Whistleblowers and the law - blowing in the wind

In this edition of Business Law Focus, host Evan Pickworth interviews Tendai Jangara, Director in the Dispute Resolution practice at Cliffe Dekker Hofmeyr (CDH) about the ongoing plight of increasingly unloved whistleblowers. Among others, they discuss whether it was fair to ask André de Ruyter, after exiting Eskom in the wake of a poisoning scandal, to back up his further corruption allegations and how this could have been better handled. They look into how amendments to the Protected Disclosures Act should ensure that provision is made for future job security, or financial, emotional, legal or other support for whistleblowers and their families. They also cover the often neglected ground of when whistleblowing is used as a ruse, or for malicious intent by those with ulterior motives.

The Context
While corporate South Africa has made great strides in promoting employee wellness and the right to speak against unfair treatment in the workplace, the same cannot be said for whistleblowing. Whistleblowers play a crucial role in the exposure of serious criminal activities, including fraud and corruption and unfortunately, often suffer occupational detriment and even lose lives as a result of their desire to act in the best interests of employers. A fundamental mind shift by employers is required to understand that whistleblowers act, at great risk to themselves, not to negatively impact their workplaces but to expose malfeasance with the aim of protecting places of employment and assets.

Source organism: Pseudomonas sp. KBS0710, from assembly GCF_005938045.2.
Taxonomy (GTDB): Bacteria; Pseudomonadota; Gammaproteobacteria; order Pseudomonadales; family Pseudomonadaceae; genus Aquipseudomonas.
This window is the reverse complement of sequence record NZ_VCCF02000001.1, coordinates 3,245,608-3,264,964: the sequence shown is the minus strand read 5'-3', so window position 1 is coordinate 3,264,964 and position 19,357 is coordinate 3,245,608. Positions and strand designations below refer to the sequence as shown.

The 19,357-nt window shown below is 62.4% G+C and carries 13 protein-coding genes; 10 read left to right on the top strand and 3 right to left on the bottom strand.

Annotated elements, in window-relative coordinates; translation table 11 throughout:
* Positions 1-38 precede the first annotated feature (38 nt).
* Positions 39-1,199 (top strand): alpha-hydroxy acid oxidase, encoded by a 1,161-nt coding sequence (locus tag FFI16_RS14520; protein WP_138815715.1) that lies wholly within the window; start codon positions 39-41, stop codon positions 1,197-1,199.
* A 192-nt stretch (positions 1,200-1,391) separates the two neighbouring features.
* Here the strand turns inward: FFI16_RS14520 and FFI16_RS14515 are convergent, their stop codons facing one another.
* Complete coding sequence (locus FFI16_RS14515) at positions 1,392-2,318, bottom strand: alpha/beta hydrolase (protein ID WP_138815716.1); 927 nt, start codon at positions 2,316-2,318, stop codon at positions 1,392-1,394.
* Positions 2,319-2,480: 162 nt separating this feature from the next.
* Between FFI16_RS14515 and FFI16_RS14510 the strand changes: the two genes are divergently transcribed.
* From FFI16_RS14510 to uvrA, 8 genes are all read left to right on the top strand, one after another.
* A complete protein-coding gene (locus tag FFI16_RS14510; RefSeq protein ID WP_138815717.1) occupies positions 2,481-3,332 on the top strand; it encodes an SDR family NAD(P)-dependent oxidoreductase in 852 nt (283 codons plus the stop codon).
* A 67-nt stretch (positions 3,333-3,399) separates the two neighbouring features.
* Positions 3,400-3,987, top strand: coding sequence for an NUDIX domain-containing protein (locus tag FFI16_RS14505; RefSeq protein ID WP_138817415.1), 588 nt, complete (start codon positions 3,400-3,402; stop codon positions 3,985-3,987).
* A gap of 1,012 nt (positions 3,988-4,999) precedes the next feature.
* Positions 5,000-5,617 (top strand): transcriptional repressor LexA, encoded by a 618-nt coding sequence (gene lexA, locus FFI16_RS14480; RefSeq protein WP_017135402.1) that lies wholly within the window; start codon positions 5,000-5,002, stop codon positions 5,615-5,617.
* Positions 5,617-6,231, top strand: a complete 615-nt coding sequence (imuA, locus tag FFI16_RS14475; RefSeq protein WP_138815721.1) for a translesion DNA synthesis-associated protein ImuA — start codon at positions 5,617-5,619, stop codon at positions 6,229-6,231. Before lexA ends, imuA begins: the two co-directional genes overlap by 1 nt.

The Protected Disclosures Act, 26 of 2013 (PDA), is inadequate when considering retribution which extends beyond the bounds of employment, including threats to life, financial detriment and legal costs. The Labour Relations Act, 66 of 1995 (LRA) provides for compensation of loss of income, for example, but this is limited to an amount not exceeding 24 months' worth of remuneration where a whistleblower can suffer reputational damage which prevents them from securing employment indefinitely.

It is necessary to amend the PDA to include mechanisms for whistleblowers to report activities to a regulated body that can immediately activate a system for protection, at the time of reporting, which considers the whistleblower not just as an employee, but a person whose life, overall well-being and financial interests must be secured. It is imperative that a proactive approach be taken to guarantee the safety and financial well-being of whistleblowers as retaliatory actions usually impact these areas causing irreparable harm. When the legislation is amended and shown to be effective in guaranteeing whistleblower protection, it is likely that an increase in reporting using whistleblowing mechanisms, including direct statements and hotlines, will be experienced in both the private and public sectors.
9 Mar 2023 English South Africa Business

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